A bit of background: I am a League Cycling Instructor (LCI) for the League of American Bicyclists (LAB). I am also a National Coach for LAB, training other instructors nationwide. In conversations with friends who are law enforcement officers, several of whom are avid bike riders, the topic of police interactions with bicyclists arose. We agreed that many officers, like everyone else, are unaware of the difference in perspective when you’re on a bike. You don’t look at the world the same way as you do behind the wheel of a motor vehicle. So we put together a course for officers. It included classroom time to discuss what the laws are and how they apply to bicyclists, and when they don’t. We included sections on engineering (how road design can help…and hurt), education (what we teach citizens), and enforcement (how officers can enforce the law equitably). It also included time on a bike – to put that classroom knowledge into practice, for officers to experience what it’s like to drive a bicycle as part of traffic. We did a pilot program in 2014, then got a grant to conduct it in multiple locations in one state in 2015. We’ve done it since with close to 400 officers in 4 states.

When I first moved back to New Orleans three  years ago, I tried to get the program up and running here. Two steps forward, one step back. One step forward, three steps back…You know how it goes. Multiple dead-ends. A glimmer of hope, and then another brick wall. But I didn’t stop. And then…a small step. And a big one…I didn’t know it at the time, but a conversation in January led to yesterday.

After the deaths of Sharree Walls and David Hynes on March 2 of this year, New Orleans rose up to voice concern for road safety for all. And after a City Council meeting with hours’ worth of testimony by Ms. Wall’s family, friends, and many other concerned members of the community, my phone rang. That conversation in January planted the seed. The phone call was from NOPD. “Les, that course we talked about? We want to do it.” “Great, when?” “Now.”

Then yesterday happened! I co-taught the class with two officers who are active bicyclists as well. Their dual perspective made it even more real for attendees. We discussed Louisiana and New Orleans law. We discussed the bad behavior we see…in both bicyclists and motorists! We talked about how the road and motorists look to bicyclists, compared to how motorists see the road and bicyclists. We reviewed the most common violations they may see, again, for both motorists and bicyclists.

And after the talking, we got on bikes. And you could see the “Aha!” moment. “Why did the bike lane disappear?” “Riding here (in the door-zone bike lane) is dangerous….” “You expect me to go through all the water and debris in the bike lane?” “Wait – if I turn left here, the road markings say to go all the way to the right…and then cross an interstate on-ramp???” The theoretical knowledge turned into the practical reality of getting from Point A to Point B without the protection of a several thousand pound box of metal. And I think we made a difference. I hope that the officers who came yesterday will see things just a bit differently when they hit the road today. It was a small step. And a big one…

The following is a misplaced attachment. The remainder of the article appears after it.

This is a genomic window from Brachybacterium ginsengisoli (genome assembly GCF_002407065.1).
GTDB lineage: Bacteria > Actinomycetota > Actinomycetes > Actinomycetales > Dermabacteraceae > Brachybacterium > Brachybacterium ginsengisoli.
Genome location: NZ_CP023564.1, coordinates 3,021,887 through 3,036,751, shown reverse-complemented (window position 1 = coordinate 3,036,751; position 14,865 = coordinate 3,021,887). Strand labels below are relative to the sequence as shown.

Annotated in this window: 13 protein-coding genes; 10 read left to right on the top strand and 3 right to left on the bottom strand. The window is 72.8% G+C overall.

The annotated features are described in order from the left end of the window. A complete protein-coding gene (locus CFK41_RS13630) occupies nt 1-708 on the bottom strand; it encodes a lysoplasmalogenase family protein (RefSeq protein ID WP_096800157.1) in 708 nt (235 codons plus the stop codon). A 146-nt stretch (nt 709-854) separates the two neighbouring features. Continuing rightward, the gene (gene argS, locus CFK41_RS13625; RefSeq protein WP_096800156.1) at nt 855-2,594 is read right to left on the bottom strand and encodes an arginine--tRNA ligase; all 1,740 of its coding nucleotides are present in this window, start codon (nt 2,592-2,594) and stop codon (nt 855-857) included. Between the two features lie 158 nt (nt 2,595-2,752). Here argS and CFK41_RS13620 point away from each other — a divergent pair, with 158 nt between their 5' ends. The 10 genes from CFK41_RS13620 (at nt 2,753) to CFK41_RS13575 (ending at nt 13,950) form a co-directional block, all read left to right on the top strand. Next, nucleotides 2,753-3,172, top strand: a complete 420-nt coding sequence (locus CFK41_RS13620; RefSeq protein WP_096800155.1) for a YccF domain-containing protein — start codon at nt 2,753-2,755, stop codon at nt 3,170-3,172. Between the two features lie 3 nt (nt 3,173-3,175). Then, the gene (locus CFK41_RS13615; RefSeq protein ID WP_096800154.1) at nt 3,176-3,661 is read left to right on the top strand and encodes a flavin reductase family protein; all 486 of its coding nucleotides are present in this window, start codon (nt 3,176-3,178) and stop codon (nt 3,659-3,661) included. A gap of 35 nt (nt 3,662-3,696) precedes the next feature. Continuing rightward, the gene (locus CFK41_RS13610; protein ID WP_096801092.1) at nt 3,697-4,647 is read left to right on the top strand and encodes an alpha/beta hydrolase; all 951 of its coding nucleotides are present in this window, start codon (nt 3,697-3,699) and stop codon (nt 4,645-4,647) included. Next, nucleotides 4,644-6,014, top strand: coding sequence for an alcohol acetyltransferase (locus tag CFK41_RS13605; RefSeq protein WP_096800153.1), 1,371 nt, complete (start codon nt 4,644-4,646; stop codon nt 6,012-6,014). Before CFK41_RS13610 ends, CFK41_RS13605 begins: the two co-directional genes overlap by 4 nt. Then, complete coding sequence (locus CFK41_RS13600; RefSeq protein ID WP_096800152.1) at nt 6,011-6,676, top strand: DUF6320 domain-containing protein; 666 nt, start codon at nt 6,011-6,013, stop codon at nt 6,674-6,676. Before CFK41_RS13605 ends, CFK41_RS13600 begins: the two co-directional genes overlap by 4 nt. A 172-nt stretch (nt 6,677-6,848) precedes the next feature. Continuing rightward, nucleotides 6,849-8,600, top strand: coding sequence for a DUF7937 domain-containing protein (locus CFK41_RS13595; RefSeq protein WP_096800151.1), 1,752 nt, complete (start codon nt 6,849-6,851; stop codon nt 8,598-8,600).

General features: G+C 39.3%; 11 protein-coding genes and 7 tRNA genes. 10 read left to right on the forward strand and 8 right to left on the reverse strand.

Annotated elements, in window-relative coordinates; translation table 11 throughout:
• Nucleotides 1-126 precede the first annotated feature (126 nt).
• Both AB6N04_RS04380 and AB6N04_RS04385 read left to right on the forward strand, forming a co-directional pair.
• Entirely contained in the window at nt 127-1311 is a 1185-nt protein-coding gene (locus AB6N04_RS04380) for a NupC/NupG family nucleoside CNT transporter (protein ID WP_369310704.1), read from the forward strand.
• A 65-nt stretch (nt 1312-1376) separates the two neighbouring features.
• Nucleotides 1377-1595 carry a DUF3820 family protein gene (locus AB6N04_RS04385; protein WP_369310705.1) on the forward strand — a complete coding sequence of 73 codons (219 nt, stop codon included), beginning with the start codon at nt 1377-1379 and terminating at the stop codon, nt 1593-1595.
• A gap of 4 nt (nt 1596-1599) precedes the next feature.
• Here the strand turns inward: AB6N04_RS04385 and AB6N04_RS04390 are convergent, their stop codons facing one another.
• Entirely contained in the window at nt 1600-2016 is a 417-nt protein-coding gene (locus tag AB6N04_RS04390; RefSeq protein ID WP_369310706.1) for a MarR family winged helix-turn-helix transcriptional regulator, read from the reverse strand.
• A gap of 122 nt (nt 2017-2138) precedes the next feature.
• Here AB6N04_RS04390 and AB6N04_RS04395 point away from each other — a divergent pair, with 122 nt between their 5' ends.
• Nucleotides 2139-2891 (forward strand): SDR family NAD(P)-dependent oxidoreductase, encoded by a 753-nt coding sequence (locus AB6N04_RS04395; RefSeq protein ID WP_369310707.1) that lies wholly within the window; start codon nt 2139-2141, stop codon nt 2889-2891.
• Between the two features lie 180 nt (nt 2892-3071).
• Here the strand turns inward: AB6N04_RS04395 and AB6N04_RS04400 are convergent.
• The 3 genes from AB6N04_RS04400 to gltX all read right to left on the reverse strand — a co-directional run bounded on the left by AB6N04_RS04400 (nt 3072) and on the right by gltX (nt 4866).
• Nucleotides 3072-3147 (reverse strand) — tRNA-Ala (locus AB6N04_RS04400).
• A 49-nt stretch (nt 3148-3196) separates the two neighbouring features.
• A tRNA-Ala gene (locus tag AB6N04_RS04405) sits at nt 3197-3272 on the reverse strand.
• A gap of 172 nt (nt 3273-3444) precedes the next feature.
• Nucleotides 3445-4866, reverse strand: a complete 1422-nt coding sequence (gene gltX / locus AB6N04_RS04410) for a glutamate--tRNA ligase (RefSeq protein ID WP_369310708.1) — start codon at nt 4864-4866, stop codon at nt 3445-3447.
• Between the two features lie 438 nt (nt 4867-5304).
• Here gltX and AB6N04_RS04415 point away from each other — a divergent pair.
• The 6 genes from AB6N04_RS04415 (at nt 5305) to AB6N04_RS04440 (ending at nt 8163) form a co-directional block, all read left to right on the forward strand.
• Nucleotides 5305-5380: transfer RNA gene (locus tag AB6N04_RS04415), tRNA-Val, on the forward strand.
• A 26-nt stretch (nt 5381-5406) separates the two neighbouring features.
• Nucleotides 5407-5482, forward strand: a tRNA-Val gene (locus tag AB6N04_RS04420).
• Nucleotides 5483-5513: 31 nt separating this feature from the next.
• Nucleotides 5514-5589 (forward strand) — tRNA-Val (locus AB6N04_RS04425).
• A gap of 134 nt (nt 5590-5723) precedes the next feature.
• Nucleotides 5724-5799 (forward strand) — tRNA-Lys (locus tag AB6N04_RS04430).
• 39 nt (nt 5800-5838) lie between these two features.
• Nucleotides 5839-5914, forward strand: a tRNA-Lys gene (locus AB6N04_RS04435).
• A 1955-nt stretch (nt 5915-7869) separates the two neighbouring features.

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bicyclist…road warrior…even if you’re not

bicyclist…road warrior…even if you’re not

“For the city bike to catch on we need a revolution in our society’s infrastructure. Right now a city rider needs to be a road warrior, and the bike needs to be cheap and ugly so it won’t get stolen. That’s not a bike-friendly culture.”

Gary Fisher

Yeah. That, and that. 

New Orleans is trying to be bike-friendly. There are over 100 miles of bicycle lanes in the city. The Lafitte Greenway now offers a way to get from downtown out to Bayou St John. There’s a sidepath on Wisner Boulevard for traveling out to Lake Pontchartrain. Crescent Park offers great riding.

But…

Many of the bicycle lanes are in the door zone, and/or end abruptly with few connections between them. The end of the Lafitte Greenway is tantalizingly close to City Park – but not quite close enough. The Wisner sidepath connects to a bike lane on the I-610 overpass – on one side, and there is no easy/safe way to cross over to reach it if you going the other way. Crescent Park has great riding – but you can only get in at one end.